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Tampering by office-based methadone maintenance patients with methadone take home privileges: a pilot study


Methadone Maintenance Treatment (MMT) is among the most widely studied treatments for opiate dependence with proven benefits for patients and society. When misused, however, methadone can also be lethal. The issue of methadone diversion is a major concern for all MMT programs. A potential source for such diversion is from those MMT patients who receive daily take home methadone doses. Using a reverse phase high performance liquid chromatography method, seven of the nine patients who were randomly selected to have all of their remaining methadone take home doses (within a 24 hour period) analyzed, returned lower than expected quantities of methadone. This finding suggests the possibility that such patients may have tampered with their daily take home doses. Larger prospective observational studies are clearly needed to test the supposition of this pilot study.


When properly prescribed and used, methadone is an effective and safe medication in the treatment of opioid dependence and chronic pain. Prescribed methadone in adequate doses reduces cravings, prevents the onset of withdrawal, is not intoxicating or sedating, and its use does not interfere with normal activities of daily living [1, 2]. In addition, methadone maintenance treatment significantly lowers illicit opioid drug use, reduces crime, and enhances social productivity [3].

The regulation of methadone varies across the world, with tighter controls in the USA, Canada and Australia [4]. In the Province of Ontario, supervised dosing is an essential component of MMT, and under certain circumstances, the prescribing physician may authorize methadone doses to be consumed by the patient without supervision, that is, by way of take home doses. Such circumstances include when patients demonstrate clinical stability, namely, the social, cognitive and emotional stability necessary to assume responsibility for the care and safeguarding of methadone, and use it only as prescribed [5]. Clinical stability also includes the elimination of sustained problematic drug or alcohol use and demonstration of mostly negative urine drug screens, a stable methadone dose, housing, employment, and/or a stable support system, and adherence to the methadone treatment agreement and program.

Potential benefits of take home doses include improved retention in treatment for existing patients, making MMT more attractive to new patients, rewarding patients for abstinence or compliance with treatment, and giving patients more control over some aspects of their treatment. In addition, the quality of life may be improved through the reduction in daily attendance at a MMT clinic [4].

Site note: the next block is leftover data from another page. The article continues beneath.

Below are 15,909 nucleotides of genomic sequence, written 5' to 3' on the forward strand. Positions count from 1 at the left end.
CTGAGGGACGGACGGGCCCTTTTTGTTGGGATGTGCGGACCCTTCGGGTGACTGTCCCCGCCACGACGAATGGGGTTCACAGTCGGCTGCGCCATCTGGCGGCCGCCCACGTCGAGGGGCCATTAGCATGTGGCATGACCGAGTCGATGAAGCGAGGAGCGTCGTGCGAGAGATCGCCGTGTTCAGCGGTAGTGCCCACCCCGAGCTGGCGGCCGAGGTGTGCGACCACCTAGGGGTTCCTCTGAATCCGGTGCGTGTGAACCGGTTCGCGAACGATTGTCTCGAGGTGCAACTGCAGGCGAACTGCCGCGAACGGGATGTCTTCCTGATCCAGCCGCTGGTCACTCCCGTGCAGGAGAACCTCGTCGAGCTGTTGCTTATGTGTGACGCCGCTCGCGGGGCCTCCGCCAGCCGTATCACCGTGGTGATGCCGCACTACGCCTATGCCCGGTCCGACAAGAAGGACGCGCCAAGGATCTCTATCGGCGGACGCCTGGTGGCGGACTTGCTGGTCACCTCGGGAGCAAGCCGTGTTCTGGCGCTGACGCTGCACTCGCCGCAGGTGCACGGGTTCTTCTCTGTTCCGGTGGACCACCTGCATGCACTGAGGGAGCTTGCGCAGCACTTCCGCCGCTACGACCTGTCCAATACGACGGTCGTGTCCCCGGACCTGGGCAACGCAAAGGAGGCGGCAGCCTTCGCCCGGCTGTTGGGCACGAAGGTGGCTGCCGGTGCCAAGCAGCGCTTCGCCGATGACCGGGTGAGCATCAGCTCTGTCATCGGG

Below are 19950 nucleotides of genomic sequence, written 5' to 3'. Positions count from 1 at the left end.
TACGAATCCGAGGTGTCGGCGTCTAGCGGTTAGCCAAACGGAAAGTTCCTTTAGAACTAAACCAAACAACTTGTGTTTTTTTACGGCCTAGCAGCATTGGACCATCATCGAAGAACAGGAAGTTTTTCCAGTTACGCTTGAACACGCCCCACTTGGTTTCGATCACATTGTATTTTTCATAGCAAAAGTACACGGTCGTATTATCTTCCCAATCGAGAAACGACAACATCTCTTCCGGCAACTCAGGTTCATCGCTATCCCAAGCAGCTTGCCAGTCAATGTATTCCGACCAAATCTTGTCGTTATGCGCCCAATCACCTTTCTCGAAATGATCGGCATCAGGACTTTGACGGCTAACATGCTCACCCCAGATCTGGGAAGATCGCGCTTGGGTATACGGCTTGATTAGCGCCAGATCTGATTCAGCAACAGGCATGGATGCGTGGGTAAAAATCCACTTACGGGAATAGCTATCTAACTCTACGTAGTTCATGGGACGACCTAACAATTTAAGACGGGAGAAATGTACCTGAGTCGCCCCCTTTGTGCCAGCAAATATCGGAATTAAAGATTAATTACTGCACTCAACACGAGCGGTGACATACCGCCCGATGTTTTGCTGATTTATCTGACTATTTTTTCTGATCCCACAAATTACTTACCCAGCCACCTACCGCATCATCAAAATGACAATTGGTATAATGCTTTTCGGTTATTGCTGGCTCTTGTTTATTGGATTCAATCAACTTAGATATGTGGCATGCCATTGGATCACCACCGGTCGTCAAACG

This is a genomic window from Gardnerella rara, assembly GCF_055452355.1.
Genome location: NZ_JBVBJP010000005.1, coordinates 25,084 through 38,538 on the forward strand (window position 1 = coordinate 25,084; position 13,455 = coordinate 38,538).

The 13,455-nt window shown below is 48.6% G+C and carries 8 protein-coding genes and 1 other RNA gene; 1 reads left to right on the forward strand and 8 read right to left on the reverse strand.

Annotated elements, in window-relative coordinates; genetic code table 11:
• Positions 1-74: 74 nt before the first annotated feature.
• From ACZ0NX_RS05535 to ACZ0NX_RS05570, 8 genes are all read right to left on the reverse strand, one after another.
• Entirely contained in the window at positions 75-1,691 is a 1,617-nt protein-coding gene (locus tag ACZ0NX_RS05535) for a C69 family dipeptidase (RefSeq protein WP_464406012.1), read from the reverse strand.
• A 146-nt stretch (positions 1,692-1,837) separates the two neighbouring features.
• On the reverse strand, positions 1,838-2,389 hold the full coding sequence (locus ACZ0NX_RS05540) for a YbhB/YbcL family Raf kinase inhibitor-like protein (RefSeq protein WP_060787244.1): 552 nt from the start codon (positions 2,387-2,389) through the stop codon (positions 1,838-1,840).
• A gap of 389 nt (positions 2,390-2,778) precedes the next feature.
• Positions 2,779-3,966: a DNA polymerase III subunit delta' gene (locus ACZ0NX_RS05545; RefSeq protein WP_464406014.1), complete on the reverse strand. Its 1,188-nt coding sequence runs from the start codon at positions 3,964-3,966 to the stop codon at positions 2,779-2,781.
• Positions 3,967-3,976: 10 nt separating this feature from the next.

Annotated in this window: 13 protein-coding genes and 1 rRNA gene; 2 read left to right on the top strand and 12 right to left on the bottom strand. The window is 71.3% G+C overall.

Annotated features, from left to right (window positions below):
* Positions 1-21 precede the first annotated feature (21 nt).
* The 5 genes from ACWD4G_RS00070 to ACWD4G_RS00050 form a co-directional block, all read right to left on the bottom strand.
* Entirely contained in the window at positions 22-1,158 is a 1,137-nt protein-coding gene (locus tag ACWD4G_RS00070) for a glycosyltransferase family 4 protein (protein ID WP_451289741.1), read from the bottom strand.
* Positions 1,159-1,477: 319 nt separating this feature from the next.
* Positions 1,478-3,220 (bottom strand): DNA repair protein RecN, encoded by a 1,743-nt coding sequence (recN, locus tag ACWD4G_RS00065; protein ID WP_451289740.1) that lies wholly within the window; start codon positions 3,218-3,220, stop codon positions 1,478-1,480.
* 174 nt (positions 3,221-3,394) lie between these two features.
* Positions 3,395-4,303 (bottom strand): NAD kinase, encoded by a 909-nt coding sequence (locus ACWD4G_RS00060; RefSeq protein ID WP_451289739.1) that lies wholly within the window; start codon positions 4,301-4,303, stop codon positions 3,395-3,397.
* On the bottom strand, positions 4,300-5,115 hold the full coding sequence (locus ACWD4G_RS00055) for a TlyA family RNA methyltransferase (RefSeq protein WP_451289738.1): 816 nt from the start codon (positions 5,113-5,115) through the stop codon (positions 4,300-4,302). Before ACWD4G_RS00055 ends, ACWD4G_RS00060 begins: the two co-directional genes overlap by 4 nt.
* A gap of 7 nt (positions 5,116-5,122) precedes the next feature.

However, while the privilege of take home doses has many potential benefits, it is not without potential problems. The issue of methadone diversion is a major concern for all MMT programs, as there is a substantial black market for such prescription drugs [1, 6, 7, 3]. Given the extreme potency of methadone, it could be lethal to those who do not have the tolerance foropioids. Related to this, numerous studies have shown that the majority of methadone-related deaths have been directly related to illicit methadone diversion, and that a large percentage of those cases were not enrolled in a MMT program [5, 8, 2, 911, 6].

Fountain et al (2000) [6] point out that if prescribed methadone was consumed under strict supervision, then diversion would be minimal. However, even where prescribed methadone consumption is supervised, the sale of "spit backs" (i.e., where patients hold methadone in their mouths and spit it up or regurgitate it) can occur. Supervised doses refers to patients being supervised either by the pharmacist, physician or nurse at the clinic, the importance of which is to assure that patients take their full methadone dose, and do not divert portions of their doses to opiate-naïve individuals, with all of the associated risks.

While restrictive policies might reduce methadone diversion, they might also reduce treatment retention and increase mortality by increasing the population of untreated opioid users [5]. Therefore, methadone prescribers will need to find a balance between strengthening the self-responsibility for as many MMT patients as possible, while at the same time, making MMT as secure as possible for both those in such treatment programs as well as the general population [10].



This pilot study was undertaken to determine the need for a larger observational study to measure the extent to which patients with take-home methadone privileges may possibly tamper with their take home methadone doses and, therefore may be a potential source for methadone diversion.


A Quality Assurance Method (QAM) was utilized for this study in order to determine if program expectations were being met, thereby providing a baseline for improvement. As a purely observational study, this did not alter patient care in any way. As such, because identifying patient data was not revealed, this study was exempt from formal ethics review by our local Ethics Review Board.

Population and setting

All nine patients were actively enrolled in an outpatient MMT program. All met the DSM-IV-TR diagnosis for Opioid Dependence. Six of the nine patients were male, with an average age of 34 years old. Six patients were married; the remaining three were single, common-law, and divorced. The average methadone dose was 129 mg/100 ml. All nine patients had achieved either Level 5 or Level 6 status in the Clinic. This means that such patients have been on the MMT program for a minimum of six months and during which time they underwent supervised twice weekly urine testing that produced substance-free samples. All urine samples were analyzed using the NOVX iMDx Analyzer (quantitative or qualitative analysis with industry standard or customized cutoffs). In addition, in order to achieve such Level 5 or Level 6 status, MMT patients had to have been deemed by their methadone doctors as "clinically stable", as defined by The College of Physicians & Surgeons of Ontario Methadone Treatment Guidelines, 2005 [5]. Such a definition includes the elimination of sustained problematic drug or alcohol use and demonstration of mostly negative urine drug screens, a stable methadone dose, housing, employment, a stable support system, and adherence to the methadone treatment agreement and program. Out of those nine patients, three received five daily take-home methadone doses per week (Level 5 status), and six received six daily take-home methadone doses per week (Level 6 status).